The failure of vitamin K therapy against type B hemophilia and other gene-linked clotting disorders occurs because the vitamin acts by inducing clotting protein synthesis at this same level, a St. Louis University biochemist believes.
Robert E. Olson, MD, PhD, presented this hypothesis at the recent St. Louis symposium honoring the retirement of Edward A. Doisy, PhD, Nobel laureate.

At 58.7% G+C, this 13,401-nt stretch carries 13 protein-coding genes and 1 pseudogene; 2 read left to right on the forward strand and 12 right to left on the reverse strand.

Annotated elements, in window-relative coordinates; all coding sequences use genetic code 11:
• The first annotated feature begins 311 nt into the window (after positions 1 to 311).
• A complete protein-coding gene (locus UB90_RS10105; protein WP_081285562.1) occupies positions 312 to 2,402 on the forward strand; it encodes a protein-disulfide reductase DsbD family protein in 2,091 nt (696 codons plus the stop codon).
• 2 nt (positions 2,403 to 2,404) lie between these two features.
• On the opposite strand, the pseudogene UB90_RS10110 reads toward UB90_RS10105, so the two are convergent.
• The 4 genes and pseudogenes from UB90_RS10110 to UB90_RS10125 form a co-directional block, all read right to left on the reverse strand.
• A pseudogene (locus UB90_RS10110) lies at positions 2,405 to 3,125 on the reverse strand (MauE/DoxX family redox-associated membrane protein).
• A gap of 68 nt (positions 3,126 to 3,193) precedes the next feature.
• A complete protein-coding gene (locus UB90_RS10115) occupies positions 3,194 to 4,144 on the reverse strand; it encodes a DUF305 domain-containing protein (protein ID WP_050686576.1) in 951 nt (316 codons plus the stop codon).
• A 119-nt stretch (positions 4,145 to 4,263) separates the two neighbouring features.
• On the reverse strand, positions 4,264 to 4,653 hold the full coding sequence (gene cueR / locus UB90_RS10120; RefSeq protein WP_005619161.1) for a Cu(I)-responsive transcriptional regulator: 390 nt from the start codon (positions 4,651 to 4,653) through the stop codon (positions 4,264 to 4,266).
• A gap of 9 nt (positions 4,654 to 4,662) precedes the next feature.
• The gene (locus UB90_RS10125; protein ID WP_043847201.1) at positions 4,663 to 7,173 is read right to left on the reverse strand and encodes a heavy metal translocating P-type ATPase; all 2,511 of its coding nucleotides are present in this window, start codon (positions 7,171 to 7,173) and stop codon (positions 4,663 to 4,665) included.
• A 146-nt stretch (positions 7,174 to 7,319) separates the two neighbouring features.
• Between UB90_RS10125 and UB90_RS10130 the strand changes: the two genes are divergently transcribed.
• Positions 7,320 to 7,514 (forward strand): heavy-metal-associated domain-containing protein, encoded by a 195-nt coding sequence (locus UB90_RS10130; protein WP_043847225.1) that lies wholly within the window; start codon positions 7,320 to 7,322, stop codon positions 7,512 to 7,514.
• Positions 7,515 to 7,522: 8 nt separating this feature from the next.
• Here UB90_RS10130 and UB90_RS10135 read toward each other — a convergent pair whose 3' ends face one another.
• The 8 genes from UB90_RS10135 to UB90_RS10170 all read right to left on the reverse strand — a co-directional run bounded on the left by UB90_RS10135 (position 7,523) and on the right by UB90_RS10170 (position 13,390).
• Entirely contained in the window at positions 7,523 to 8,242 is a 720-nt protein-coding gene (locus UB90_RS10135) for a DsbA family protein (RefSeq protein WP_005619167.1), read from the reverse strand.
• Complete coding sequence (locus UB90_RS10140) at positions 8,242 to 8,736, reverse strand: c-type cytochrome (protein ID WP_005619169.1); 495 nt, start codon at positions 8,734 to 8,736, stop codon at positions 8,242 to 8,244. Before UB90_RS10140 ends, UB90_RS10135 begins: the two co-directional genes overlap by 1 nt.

The observations of Dr. Olson were doubly appropriate to the occasion. It was Dr. Doisy who shared the 1943 Nobel prize in medicine and physiology for elucidating the chemical nature of vitamin K. And, Dr. Olson recently succeeded Dr. Doisy as chairman of the St. Louis University Department of Biochemistry.
Eleven other biochemists—four fellow Nobel laureates, six former graduate students and a lifelong associate—also presented papers at Dr. Doisy's "scientific day."
The Nobel laureate participants: Prof Henrik Dam, Copenhagen, Denmark, who shared the prize with Dr. Doisy; Prof Adolf Butenandt, Munich,